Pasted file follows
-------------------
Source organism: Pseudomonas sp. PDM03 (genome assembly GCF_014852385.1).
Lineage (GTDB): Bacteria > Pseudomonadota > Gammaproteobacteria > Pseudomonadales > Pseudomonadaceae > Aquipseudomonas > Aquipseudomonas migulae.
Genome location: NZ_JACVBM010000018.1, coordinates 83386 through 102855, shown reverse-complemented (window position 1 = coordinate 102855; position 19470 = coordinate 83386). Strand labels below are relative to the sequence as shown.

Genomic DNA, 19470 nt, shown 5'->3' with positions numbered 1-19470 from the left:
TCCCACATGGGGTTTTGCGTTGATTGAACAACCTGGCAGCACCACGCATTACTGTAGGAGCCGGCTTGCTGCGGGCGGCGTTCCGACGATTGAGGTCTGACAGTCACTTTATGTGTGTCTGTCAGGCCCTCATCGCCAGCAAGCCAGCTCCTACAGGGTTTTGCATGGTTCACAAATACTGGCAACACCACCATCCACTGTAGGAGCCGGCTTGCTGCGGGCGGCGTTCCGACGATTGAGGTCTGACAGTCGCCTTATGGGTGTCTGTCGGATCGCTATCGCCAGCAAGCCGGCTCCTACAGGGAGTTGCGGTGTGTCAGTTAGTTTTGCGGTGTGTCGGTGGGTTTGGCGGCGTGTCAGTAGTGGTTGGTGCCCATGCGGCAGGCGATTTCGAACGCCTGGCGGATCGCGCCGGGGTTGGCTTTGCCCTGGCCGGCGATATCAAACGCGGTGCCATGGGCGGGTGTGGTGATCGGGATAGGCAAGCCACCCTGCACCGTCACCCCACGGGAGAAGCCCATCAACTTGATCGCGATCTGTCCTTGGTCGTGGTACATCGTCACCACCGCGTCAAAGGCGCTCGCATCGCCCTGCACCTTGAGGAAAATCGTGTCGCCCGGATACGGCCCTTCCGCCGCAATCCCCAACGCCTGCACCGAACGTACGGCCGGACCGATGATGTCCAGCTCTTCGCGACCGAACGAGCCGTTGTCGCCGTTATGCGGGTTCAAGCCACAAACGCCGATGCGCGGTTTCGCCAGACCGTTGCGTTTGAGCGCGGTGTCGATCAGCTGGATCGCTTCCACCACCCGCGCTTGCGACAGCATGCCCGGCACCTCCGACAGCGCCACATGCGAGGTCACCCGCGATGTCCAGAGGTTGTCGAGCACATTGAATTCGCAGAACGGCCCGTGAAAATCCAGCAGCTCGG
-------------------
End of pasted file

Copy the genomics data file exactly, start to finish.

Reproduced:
Source organism: Pseudomonas sp. PDM03 (genome assembly GCF_014852385.1).
Lineage (GTDB): Bacteria > Pseudomonadota > Gammaproteobacteria > Pseudomonadales > Pseudomonadaceae > Aquipseudomonas > Aquipseudomonas migulae.
Genome location: NZ_JACVBM010000018.1, coordinates 83386 through 102855, shown reverse-complemented (window position 1 = coordinate 102855; position 19470 = coordinate 83386). Strand labels below are relative to the sequence as shown.

Genomic DNA, 19470 nt, shown 5'->3' with positions numbered 1-19470 from the left:
TCCCACATGGGGTTTTGCGTTGATTGAACAACCTGGCAGCACCACGCATTACTGTAGGAGCCGGCTTGCTGCGGGCGGCGTTCCGACGATTGAGGTCTGACAGTCACTTTATGTGTGTCTGTCAGGCCCTCATCGCCAGCAAGCCAGCTCCTACAGGGTTTTGCATGGTTCACAAATACTGGCAACACCACCATCCACTGTAGGAGCCGGCTTGCTGCGGGCGGCGTTCCGACGATTGAGGTCTGACAGTCGCCTTATGGGTGTCTGTCGGATCGCTATCGCCAGCAAGCCGGCTCCTACAGGGAGTTGCGGTGTGTCAGTTAGTTTTGCGGTGTGTCGGTGGGTTTGGCGGCGTGTCAGTAGTGGTTGGTGCCCATGCGGCAGGCGATTTCGAACGCCTGGCGGATCGCGCCGGGGTTGGCTTTGCCCTGGCCGGCGATATCAAACGCGGTGCCATGGGCGGGTGTGGTGATCGGGATAGGCAAGCCACCCTGCACCGTCACCCCACGGGAGAAGCCCATCAACTTGATCGCGATCTGTCCTTGGTCGTGGTACATCGTCACCACCGCGTCAAAGGCGCTCGCATCGCCCTGCACCTTGAGGAAAATCGTGTCGCCCGGATACGGCCCTTCCGCCGCAATCCCCAACGCCTGCACCGAACGTACGGCCGGACCGATGATGTCCAGCTCTTCGCGACCGAACGAGCCGTTGTCGCCGTTATGCGGGTTCAAGCCACAAACGCCGATGCGCGGTTTCGCCAGACCGTTGCGTTTGAGCGCGGTGTCGATCAGCTGGATCGCTTCCACCACCCGCGCTTGCGACAGCATGCCCGGCACCTCCGACAGCGCCACATGCGAGGTCACCCGCGATGTCCAGAGGTTGTCGAGCACATTGAATTCGCAGAACGGCCCGTGAAAATCCAGCAGCTCGG